The Mets actions or non-actions at the trade deadline are more important than wins and losses in the month of July. Here’s hoping they get it right…
The Mets at the July trade deadline is one of the more intriguing stories in baseball. Depending on how you like to do your math, your cup is either half empty or half full in terms of the team earning a spot in the playoffs as a Wild Card.
Plainly, the twenty or so games the Mets will play to finish out the month of July count in the standings. But in the overall scheme of things, it’s the transactions the team makes or doesn’t make that will have a greater impact on the franchise in the upcoming new decade.
Start with the assumption that Mets Gm Brodie Van Wagenen (correctly) believes his team cannot and therefore will not be able to overcome the eight teams ahead of the Mets to get in as the last Wild Card team. In turn, this means Van Wagenen considers his team to be sellers and not buyers.
Mets: Divvying Up The Assets
Which puts the main question in focus as one that asks who stays and who goes? Let’s begin with the keepers. Jacob deGrom, Pete Alonso, Jeff McNeil, Edwin Diaz, Michael Conforto, and J.D. Davis comprise that group.
The next group of players is the one that is bound to bring Van Wagenen and the Mets the most opportunity and headaches. And it is here the Mets have to get this right. Forget Robinson Cano, Jeurys Familia, and Jed Lowrie.
Because if Van Wagenen tries to erase those failures by trying to hit a five-run home run, he will fail (again) and do the Mets no favors.
The player’s names are familiar to all by now. Zack Wheeler heads the list, followed by Todd Frazier, Noah Syndergaard, Dominic Smith, Jason Vargas, and Steven Matz. They earn their place for only one reason. They have the most value in terms of the return the Mets will get if they are traded.
Perhaps, like many of you, from the outside looking in, I have thought and re-thought the process through and through. I’ve settled on the following moves and non-moves the Mets need to make to “get it right” this time.
First and foremost, I want the Mets to offer Zack Wheeler an extension – now? Four-years at $45 million (two tens, a twelve, and then thirteen million in the final year) should be enough to get Wheeler’s attention.
In Wheeler, the Mets have their most consistent and durable starting pitcher over the last year. And yes, that includes deGrom. The man likes where he is and doesn’t want to be traded. Imagine that. He gets points for that in my book.
Second, listen to offers for Noah Syndergaard, but only respond to a blow-away offer. And if that offer comes from the Yankees, suck it up and do the right thing for the team. The Mets have already granted Syndergaard his request to have Thomas Nido as his personal catcher.
Take it one step further, sit down with Syndergaard and ask him – Who is the one pitching coach that you’ve had the most report with over the years? Whoever he names, hire him on the spot as Syndergaard’s personal pitching coach. Someone is out there with the key to unlock the mystery of Noah Syndergaard. The last thing anyone wants is another Nolan Ryan five years after he was traded…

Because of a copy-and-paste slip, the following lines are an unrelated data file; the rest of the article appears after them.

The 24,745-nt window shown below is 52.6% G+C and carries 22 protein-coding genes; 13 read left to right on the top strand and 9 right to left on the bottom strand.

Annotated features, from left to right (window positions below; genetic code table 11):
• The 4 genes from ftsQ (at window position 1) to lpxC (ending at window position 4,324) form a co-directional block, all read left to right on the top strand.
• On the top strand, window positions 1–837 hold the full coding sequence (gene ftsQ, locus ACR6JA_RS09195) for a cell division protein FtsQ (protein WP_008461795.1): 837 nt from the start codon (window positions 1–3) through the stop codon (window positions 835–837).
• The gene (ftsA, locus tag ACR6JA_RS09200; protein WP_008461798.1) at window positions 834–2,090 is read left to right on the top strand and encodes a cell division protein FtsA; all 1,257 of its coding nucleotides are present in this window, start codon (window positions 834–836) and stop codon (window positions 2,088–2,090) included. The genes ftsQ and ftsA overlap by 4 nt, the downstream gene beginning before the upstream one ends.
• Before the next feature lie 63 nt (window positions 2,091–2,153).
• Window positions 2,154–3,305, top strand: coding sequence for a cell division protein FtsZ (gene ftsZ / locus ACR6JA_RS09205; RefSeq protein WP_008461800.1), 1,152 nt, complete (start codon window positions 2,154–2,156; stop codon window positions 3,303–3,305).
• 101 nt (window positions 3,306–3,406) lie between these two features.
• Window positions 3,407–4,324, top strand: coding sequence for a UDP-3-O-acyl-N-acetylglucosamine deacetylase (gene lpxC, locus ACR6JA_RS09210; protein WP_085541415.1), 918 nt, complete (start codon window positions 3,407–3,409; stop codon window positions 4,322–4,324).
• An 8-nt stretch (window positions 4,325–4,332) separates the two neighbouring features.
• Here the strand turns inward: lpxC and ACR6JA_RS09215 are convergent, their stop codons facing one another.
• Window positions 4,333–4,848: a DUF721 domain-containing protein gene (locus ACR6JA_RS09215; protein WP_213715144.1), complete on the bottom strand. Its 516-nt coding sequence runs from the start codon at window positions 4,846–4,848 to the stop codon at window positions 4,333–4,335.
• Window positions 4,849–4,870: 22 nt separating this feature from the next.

Next, To open up a spot for J.D. Davis at third base, trade Todd Frazier ASAP. Frazier is prepared to be traded and he’ll only have good things to say about the Mets when he leaves. There’s a line of pennant contenders waiting to hear from Van Wagenen…this one’s a no-brainer.
Fourth, the Mets should commit to Dominic Smith as their left fielder. He’s not what he needs to be out there, but he’s putting in all the work necessary to become a decent outfielder. Smith’s bat is a plus-plus, and he is bound to only get better in the power department. Most importantly, he appears to be a good fit with his teammates.
Next, exile Jason Vargas to another team ASAP. He’s pitching well and his value will never be higher. Let it be known loud and clear that this trade is all about those threatening remarks Vargas made to a reporter. Couch the words carefully, but send the message that is not the way we do things around here (Mets clubhouse).
And finally, arrange a trade giving Steven Matz a place to start over. Banished to the bullpen, he’s doesn’t have an A+ pitch to thrive there. The experiment is over. The sooner the better.
Van Wagenen: Make Caution The Better Part Of Valor
If you’ve noticed, I’ve refrained from suggesting general or specific needs the Mets have, the bullpen being an obvious exception. By limiting the players to be traded to only three (Frazier, Vargas, and Matz), don’t expect the returns to be overwhelming.
But again, this is as much about not screwing up as it is to remake the face of the team. As sellers, this is the time for subtraction. The time for addition will come around during the offseason.
At the moment, caution remains the better part of valor for Van Wagenen and the Mets. The team is underperforming and their roster says they should be better than they are. The Mets, in other words, are not the Orioles or the Royals.
Mets fans don’t want to hear this, but next year begins now. And Brodie can’t screw this up again…